RealTime IT News

Cooking Up Social Media

BERKELEY, Calif. -- Yahoo opened the doors of its new research lab to the public on Tuesday, as it expanded its news search to include blogs and images from its Flickr photo-sharing site. These two events are not unrelated.

"The move to augment professional journalism with grassroots journalism signals Yahoo's commitment to fusing mainstream content with user-generated content to give consumers a more complete search experience," the company statement about Yahoo News Search read. That fusion spreads throughout Yahoo, as the company sets its sights on user-generated content as a way to beat Google .

Yahoo announced the partnership in July, saying the company's engineers would collaborate with students and faculty from UC on search, and social and mobile media. Mere months later, the focus is clearly on social media.

University of California at Berkeley faculty and students already are making their mark on Yahoo, executives at the luncheon event said, and two graduate students had a strong influence on Tuesday's announcement.

Dannah Boyd and Cameron Marlowe, two UC blogging experts, acted as senior advisors to Yahoo's blog search product team, according to Horowitz.

Marc Davis, a professor on leave from UC's School of Information Management and Systems who is director of the research lab, spent the past several months meeting with nearly every product group at Yahoo.

"We want to enable the billions of media consumers to become producers," Davis said. "And clearly, Yahoo is poised as a company to make significant changes in the world of social media."

Davis said that mobile devices such as camera- and videophones already are turning consumers into producers. At the same time, the contextual information created by these devices is a better way to enable multimedia search than the current method of attempting to analyze meta data. Community-made content such as tagging is a better way of determining relevance for media than analyzing links to the content, he said, while shared content from friends and communities of interest may be more valuable to that found by standard Web search.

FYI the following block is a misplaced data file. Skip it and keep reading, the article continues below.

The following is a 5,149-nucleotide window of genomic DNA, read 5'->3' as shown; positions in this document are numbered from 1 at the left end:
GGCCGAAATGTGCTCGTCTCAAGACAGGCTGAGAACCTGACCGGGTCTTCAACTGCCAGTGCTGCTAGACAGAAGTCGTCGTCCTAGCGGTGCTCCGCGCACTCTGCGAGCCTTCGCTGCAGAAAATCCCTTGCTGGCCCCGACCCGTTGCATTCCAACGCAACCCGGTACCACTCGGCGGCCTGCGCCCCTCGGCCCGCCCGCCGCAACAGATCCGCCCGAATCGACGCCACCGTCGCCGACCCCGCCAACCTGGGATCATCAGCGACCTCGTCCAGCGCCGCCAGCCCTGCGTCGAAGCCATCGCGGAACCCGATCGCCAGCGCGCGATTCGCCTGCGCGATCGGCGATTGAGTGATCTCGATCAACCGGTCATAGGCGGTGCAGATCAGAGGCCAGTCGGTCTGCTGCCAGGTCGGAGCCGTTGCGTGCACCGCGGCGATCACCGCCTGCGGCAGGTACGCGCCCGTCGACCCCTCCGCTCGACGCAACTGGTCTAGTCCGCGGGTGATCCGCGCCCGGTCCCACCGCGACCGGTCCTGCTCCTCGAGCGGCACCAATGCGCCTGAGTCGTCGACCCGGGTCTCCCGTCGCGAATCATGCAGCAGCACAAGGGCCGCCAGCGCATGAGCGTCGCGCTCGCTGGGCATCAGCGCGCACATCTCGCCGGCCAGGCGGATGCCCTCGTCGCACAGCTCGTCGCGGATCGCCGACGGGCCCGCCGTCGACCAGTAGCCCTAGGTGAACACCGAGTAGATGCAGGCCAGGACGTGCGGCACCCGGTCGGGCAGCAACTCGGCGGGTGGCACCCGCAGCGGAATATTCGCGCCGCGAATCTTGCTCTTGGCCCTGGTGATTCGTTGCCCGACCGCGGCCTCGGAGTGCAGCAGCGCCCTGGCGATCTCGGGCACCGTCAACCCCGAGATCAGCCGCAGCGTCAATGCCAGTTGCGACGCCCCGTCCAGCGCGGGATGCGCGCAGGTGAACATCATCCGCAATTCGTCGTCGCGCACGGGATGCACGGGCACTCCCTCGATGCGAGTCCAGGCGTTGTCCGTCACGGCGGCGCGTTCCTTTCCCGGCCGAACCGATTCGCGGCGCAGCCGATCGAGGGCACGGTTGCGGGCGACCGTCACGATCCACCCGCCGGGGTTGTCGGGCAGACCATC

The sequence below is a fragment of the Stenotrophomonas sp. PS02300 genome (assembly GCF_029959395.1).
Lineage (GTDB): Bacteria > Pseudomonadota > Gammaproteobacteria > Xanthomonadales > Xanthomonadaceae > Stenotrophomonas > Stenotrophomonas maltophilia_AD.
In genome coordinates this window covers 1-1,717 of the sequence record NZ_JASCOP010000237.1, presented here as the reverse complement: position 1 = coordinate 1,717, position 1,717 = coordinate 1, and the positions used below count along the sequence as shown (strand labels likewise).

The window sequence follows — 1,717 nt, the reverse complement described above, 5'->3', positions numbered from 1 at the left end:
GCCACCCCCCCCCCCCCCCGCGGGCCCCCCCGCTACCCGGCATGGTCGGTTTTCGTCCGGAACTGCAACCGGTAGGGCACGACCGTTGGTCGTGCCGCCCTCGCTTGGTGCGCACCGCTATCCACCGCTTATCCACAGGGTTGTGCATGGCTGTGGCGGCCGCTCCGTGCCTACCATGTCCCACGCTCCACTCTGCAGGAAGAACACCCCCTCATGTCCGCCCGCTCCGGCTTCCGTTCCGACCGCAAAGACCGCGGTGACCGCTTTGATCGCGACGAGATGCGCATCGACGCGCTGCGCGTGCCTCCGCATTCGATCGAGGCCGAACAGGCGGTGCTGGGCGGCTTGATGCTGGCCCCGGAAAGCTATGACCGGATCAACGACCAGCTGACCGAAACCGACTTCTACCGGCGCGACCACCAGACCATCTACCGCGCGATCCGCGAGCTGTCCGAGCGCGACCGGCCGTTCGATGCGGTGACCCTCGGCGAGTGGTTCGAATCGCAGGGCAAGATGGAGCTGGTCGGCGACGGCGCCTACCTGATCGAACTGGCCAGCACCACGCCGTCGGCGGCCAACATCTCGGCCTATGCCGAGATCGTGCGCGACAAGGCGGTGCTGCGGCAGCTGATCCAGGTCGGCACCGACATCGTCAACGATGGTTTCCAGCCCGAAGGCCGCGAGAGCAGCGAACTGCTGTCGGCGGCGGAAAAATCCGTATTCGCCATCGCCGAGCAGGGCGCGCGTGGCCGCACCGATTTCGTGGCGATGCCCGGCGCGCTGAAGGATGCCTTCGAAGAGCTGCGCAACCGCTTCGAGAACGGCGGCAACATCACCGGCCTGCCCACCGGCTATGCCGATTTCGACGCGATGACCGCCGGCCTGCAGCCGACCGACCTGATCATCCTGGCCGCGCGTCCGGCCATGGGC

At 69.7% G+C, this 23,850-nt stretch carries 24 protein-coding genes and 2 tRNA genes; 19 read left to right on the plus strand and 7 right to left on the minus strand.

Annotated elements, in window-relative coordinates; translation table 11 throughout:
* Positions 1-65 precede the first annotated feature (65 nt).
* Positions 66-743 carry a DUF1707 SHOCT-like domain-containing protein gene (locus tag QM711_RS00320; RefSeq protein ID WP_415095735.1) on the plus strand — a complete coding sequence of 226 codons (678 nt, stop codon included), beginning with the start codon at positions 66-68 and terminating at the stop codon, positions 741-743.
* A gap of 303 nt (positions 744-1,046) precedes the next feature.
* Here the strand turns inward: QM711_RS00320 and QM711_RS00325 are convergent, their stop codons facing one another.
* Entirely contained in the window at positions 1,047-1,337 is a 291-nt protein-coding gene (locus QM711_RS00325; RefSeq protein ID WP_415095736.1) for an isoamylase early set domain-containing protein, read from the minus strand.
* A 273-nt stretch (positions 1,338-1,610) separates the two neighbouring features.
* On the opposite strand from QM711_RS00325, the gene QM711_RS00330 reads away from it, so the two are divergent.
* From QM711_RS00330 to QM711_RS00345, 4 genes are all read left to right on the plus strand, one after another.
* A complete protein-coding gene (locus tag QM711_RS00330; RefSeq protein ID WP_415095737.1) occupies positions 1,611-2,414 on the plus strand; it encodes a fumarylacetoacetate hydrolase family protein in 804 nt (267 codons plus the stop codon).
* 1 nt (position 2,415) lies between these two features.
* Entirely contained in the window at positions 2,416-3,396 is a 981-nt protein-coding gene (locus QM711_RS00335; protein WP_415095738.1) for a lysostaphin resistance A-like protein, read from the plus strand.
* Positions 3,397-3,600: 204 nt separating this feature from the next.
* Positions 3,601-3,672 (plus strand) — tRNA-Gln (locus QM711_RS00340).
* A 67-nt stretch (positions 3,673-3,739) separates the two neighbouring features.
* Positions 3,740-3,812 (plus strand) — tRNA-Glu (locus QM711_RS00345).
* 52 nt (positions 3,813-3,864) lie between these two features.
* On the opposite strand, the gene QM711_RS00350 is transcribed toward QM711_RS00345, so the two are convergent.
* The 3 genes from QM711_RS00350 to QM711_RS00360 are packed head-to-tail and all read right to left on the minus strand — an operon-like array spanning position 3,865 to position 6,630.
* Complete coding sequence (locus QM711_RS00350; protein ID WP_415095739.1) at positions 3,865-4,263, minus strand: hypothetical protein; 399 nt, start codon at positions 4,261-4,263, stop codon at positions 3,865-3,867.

"What we do here is focus on socio-technical design," Davis said. "The fundamental problems can't be solved by technology alone."

None of this is news to Yahoo, which has generally beaten archrival Google to the punch when it comes to social media, that is, consumer-generated content and communications.

Google bought Pyra Labs, maker of the Blogger platform, in February 2003. The software lets people easily create blogs or search for others that are hosted by Blogger. Yahoo 360 didn't hit the scene until March 2005, but it went live with social networking components including the ability to set up buddy lists to receive RSS feeds from blogs and integration with local search, so that users could see their friends' ratings of local businesses.

While Google acquired photo-management company Picasa in July 2004, it focused on retouching digital photos, not on sharing them. Yahoo bought photo management service Flickr in March 2005; its popularity hinged on letting users choose to make their shots public, while others could tag photos to make them available for search.

Despite rolling out its own search technology in February 2004, Yahoo lags far behind Google in terms of total volume of searches completed.

But it's far ahead when it comes to the amount of time users spend on Yahoo. According to a July 2005 report by Majestic Research, Yahoo had 83 million unique visitors in June, and they spent more than two hours apiece on the site. Google had 62.4 million unique visitors who each spent slightly more than 22 minutes on Google.

Yahoo clearly sees social media as a competitive differentiator from Google. Jeff Weiner, senior vice president of Yahoo's search and marketplace division, said that any company that makes revenue from ads is a de facto media company. "The right question is, as a media company, what technologies will you focus on?" he told the audience of journalists, academics and city officials.

His answer: "We need to provide the technology to facilitate the ability of everybody to take what they know and share it with world around them."